“-tion.” Its become my least favorite suffix. While I’m sure all education programs are filled with their own “tion’s” and other overly used terms, I can say with an uncharacteristically snide confidence that at least 75 percent of what my interior design professors spoke about centered around one kind of “tion” or another. There was inspiration, organization, and collaboration. But the word that tops my “going-to-design-school-ruined-this” list is Innovation. Its right up there with gear-less bikes, ironic tattoos, and kids that didn’t believe architectural history class was pertinent to their career choice (what?!).
Why do I dislike the word innovation so much? I’m not sure that my distaste for the term stems from what it means exactly, as much as the frequency I’ve heard it being flung about without care or context. The question never seemed to be given a sufficient answer, why innovate?
Finally, I have come across that answer, and it is found in a term that makes use of the one I have just been complaining about: Social Innovation. We develop new strategies, ideas, and design concepts to positively affect environmental, economic, and cultural issues. And seeking to embody this new-found notion of mine is Toronto’s Centre for Social Innovation.
The Centre for Social Innovation is similar to what would be considered co-working spaces or what The Hub Network is developing around the world, which provide semi-permanent spaces for small business or individuals to work. They are typically home to designers, freelancers, and entrepreneurs that rent small offices, desks, or hoteling space by the month or visit.
What makes the Centre for Social Innovation different is it’s radical approach to space, business, and community. The Centre selects only those business that are equaled in their commitment to social enterprise to inhabit their space, typically non-profits, charities, green businesses, artists, designers, and activists. While it offers hoteling and single desk rentals, the Centre focuses on providing permanent office space to small business. It only allows companies with staffs of five people or less, believing that small numbers better facilitate community interaction and collaboration.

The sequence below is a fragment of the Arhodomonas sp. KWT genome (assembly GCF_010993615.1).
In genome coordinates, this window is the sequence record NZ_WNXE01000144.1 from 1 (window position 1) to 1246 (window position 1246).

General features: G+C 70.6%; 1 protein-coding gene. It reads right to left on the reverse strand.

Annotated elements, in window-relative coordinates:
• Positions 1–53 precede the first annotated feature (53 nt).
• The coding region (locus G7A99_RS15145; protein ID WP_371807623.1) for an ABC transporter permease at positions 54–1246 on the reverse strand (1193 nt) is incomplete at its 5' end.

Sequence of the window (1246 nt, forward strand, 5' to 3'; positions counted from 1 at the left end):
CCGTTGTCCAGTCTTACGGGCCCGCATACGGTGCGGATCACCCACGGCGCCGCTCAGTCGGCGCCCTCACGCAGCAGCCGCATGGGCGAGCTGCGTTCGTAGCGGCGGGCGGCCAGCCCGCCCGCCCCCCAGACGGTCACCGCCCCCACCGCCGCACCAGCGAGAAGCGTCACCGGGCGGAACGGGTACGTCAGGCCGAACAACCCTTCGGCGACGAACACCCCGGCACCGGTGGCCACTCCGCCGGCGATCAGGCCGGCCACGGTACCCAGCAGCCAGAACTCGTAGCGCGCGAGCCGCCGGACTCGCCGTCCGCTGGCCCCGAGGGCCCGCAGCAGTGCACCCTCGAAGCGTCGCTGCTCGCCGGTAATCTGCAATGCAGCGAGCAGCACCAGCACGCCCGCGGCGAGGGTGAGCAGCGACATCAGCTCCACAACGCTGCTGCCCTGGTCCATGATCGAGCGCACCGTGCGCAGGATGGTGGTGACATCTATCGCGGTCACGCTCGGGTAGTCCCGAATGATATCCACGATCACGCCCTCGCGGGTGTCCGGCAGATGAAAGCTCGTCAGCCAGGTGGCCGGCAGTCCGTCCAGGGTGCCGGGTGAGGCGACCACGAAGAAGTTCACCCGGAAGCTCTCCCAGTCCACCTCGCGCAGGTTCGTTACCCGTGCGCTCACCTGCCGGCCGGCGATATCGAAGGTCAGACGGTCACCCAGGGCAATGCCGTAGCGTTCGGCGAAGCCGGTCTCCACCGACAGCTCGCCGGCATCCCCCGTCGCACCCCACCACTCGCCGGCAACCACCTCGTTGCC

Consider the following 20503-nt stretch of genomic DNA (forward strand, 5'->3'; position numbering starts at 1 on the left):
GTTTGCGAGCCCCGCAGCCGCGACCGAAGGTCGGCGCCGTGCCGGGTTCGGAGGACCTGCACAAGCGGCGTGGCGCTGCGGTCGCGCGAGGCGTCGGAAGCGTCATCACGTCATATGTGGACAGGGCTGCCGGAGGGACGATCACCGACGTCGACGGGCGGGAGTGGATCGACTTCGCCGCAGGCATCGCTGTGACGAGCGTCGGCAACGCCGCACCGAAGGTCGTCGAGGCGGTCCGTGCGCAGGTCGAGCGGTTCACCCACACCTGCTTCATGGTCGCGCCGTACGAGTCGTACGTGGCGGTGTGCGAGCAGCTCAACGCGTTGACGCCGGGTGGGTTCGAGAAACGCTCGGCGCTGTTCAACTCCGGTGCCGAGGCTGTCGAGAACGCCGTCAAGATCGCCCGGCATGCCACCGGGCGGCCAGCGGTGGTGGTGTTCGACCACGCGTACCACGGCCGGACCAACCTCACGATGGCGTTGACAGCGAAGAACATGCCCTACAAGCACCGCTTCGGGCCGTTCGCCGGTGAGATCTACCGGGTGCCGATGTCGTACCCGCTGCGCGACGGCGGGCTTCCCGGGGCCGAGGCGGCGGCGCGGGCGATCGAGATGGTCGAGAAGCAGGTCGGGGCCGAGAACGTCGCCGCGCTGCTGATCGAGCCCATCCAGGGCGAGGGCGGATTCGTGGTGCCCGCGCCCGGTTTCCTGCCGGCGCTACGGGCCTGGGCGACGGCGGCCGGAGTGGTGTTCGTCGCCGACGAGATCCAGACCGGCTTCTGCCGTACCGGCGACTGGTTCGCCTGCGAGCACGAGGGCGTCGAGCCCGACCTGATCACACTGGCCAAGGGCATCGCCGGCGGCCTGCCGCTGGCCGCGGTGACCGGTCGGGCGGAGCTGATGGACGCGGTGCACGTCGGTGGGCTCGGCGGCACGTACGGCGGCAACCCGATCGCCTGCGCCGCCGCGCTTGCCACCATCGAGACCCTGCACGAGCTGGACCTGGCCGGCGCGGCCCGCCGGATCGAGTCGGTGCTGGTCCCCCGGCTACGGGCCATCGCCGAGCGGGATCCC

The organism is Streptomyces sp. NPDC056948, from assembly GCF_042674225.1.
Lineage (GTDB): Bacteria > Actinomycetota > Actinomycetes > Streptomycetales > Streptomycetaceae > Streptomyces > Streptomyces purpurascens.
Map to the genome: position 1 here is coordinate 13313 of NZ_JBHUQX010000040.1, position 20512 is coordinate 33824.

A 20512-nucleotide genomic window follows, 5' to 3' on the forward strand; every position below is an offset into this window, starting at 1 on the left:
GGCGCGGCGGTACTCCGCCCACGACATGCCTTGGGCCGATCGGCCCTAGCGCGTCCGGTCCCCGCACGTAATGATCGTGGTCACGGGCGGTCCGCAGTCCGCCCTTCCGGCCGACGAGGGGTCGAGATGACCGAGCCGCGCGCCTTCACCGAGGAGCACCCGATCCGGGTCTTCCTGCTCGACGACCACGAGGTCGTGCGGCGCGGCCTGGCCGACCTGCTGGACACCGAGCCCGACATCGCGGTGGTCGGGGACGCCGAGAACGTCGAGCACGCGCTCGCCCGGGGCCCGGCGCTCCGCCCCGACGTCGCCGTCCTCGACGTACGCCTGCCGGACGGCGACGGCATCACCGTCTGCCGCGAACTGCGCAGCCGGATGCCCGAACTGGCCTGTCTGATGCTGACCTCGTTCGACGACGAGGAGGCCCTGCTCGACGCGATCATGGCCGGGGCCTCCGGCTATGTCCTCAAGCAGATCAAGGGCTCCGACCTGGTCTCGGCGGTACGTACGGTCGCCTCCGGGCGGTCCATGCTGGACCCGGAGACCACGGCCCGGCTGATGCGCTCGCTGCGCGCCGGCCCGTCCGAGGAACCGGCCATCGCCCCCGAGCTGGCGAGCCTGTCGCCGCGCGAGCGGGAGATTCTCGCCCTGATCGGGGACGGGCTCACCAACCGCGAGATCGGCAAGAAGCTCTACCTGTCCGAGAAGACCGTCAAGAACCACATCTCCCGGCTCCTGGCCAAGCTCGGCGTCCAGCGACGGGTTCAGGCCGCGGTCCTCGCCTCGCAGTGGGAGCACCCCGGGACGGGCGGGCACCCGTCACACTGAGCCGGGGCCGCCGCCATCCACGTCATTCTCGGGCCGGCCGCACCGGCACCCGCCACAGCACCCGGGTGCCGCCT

What I found most fascinating about The Centre is the specific approach taken to the physical design. Community meeting places, including lounges and a kitchen, were incorporated throughout the space to encourage interaction and are used for the many peer connecting events the Centre holds for it’s members. In addition to community meeting spaces, several different sized conference rooms and breakout areas were added that are shared by the members and can also be used by the social mission community in Toronoto for a small cost. It is warm, inviting, and modern looking. Its a place workers are excited to bring potential clients, and the space is filled to capacity with a waiting list of businesses that want to get in.
The atmosphere is quite the opposite from what I experienced when I decided to visit several co-working offices in Chicago after learning about The Centre for Social Innovation. Naively, I assumed that all shared work spaces would uphold a certain spirit of Social Innovation, but that simply wasn’t the case. Without a reason to develop innovative spaces, other than profit, these offices were dark, depressing, lacked amenities and inviting common areas, and the space itself seemed disconnected and indifferent to those working in it. What was missing was humanity in these designs, the core of all The Centre’s design concepts, which is what Social Innovation is all about.
Brittany Hahn is one of three guest design student bloggers who regularly writes and shares her design experiences at TalkContract. Check back often to see what's the buzz among the next generation of designers, and be sure to share your feedback and design advice by commenting below.